Control and an Effective Leader in William Golding’s Lord of the Flies


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Control Through the Recognition of Needs

At times, ‘good’ leaders and ‘effective’ leaders are not synonymous. The novel Lord of the Flies, written by William Golding, is about a group of British boys who are forced to hunt for food, create shelter, and develop their own civilization without adult supervision after crashing into a deserted island. Trying to maintain control and leadership, a power struggle develops between two of the boys – Jack and Ralph. Jack proves himself to be the more effective leader because he appeals to the boys’ desires, has a more united tribe, and is able to better assert control.

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Jack is a more effective leader because he allows the boys to act completely on their impulses. When the boys are hungry, bored of the low hanging fruit that was the only thing they had eaten thus far, Jack understands and immediately suggests they go hunting for meat. “‘We’ll get food… hunt… catch things’” (Golding 30) he says with certainty. This shows that he is able to create a plan to fulfill a need. This is further proven when Jack proclaims to the boys, “‘We could steal up on one [pig] – paint our faces so they wouldn’t see – perhaps surround them and then-’” (Golding 54). He realizes that the boys are focused primarily on killing the pigs – as children, they only think in the short term. Not only does he allow for the boys to hunt for meat, he also encourages them to play and have fun.

By the end of the novel, Jack’s tribe is much more united – demonstrating his effectiveness as a leader. When the boys are discussing their thoughts about fear, Jack reassures them, “‘Of course we’re frightened sometimes but we put up with being frightened… fear can’t hurt you any more than a dream’” (Golding 82). Although the boys are afraid of what beasts may lurk outside of the light, Jack is quick to alleviate their anxieties and refuses to allow fear to tear them apart. When Jack asks the boys, “‘Who’ll join my tribe?,’’ almost all the boys agree to join Jack’s cult (Golding 151). Jack is able to unite his followers together because he and the boys have common goals and this unity strengthens Jack’s position as a leader.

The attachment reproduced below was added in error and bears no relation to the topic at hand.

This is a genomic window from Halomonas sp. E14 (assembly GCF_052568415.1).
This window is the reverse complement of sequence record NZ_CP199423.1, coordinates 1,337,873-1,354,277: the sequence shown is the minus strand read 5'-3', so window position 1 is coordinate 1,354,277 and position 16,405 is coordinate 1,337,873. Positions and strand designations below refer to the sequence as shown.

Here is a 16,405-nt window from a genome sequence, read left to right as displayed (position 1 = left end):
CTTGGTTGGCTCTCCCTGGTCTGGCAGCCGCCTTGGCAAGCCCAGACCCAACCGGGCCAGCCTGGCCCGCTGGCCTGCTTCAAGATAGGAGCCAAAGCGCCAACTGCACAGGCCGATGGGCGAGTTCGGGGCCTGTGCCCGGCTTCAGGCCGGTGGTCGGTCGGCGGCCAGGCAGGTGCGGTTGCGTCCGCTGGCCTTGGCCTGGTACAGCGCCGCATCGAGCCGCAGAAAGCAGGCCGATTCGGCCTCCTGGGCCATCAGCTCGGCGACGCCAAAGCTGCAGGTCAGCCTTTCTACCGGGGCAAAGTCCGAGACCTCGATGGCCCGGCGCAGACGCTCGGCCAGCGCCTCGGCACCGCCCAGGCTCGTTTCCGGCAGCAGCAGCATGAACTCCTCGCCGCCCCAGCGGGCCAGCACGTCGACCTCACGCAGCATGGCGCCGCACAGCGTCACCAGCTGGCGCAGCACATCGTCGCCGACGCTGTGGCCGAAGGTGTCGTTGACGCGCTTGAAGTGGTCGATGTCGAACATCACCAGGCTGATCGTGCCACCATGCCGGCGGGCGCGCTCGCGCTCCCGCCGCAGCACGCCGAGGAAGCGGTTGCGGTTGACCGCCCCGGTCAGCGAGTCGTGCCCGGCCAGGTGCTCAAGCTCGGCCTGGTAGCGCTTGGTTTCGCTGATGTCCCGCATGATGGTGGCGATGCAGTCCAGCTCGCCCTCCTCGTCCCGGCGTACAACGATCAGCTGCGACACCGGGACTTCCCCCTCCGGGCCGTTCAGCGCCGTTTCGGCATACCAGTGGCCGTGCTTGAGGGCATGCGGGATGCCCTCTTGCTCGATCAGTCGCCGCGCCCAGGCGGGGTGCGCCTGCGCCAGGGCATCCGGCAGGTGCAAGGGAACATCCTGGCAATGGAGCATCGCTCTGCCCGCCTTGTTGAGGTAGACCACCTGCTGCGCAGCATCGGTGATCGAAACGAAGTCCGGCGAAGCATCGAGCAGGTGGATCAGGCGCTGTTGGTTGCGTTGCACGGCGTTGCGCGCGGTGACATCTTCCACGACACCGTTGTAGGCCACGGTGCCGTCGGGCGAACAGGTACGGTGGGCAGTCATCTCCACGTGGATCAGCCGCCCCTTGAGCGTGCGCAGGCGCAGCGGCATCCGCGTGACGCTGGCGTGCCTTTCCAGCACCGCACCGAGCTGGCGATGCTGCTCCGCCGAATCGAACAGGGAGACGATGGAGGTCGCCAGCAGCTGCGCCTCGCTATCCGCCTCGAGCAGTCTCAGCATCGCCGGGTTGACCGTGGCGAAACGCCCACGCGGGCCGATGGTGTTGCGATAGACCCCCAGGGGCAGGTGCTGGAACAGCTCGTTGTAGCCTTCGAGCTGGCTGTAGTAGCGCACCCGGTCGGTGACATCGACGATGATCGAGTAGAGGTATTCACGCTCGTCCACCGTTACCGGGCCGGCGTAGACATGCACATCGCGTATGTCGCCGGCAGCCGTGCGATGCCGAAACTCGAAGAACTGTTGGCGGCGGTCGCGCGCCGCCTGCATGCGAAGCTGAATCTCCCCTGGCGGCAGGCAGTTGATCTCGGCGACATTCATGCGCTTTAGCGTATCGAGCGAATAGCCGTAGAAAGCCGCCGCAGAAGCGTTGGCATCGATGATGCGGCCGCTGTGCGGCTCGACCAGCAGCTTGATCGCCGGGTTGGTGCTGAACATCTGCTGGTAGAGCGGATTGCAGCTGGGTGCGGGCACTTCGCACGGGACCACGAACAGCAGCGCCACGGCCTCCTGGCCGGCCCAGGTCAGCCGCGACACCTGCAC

Jack’s ability to assert control helps him be a more advantageous leader. When Jack tells the boys to make a fire, “All at once the crowd swayed toward the island and was gone – following Jack” (Golding 38). Jack is a respected leader, proven when the boys consistently follow him and listen to his commands. When the boys are out of control, Jack silences them, “‘Let’s be moving… we’re wasting time’” (Golding 101). Jack clearly demonstrates his authoritative personality and takes charge of the hunt.

While it may be argued that Jack is not an effective leader in comparison to Ralph because he contributed to the violence on the island and symbolized savagery, Ralph’s strong commitment to civilization and morality do not prove to be influential for the boys in the long run. Jack establishes a united tribe, essentially becomes the ‘voice of the people’ due to his controlling persona, and appeals to the boys’ blood thirst to become a powerful leader. If Ralph had been a more effective leader, he would have had more control over the boys and his tribe would not have collapsed.

Throughout the novel, the boys continuously debate about who really is their ‘leader’, but by the end, the boys clearly choose Jack as their favorite. By recognizing what the boys want, he is able to appeal to the boys’ desires and become an invaluable leader. He earns dignity as a hunter and as a chief from the group and is therefore able to easily unify his tribe. Jack is also able to gather the attention of the boys and command them by asserting control. Not all of Jack’s actions are necessarily the qualities of a good leader, but he is able to retain power and authority over the boys and that is what makes him an effective leader.

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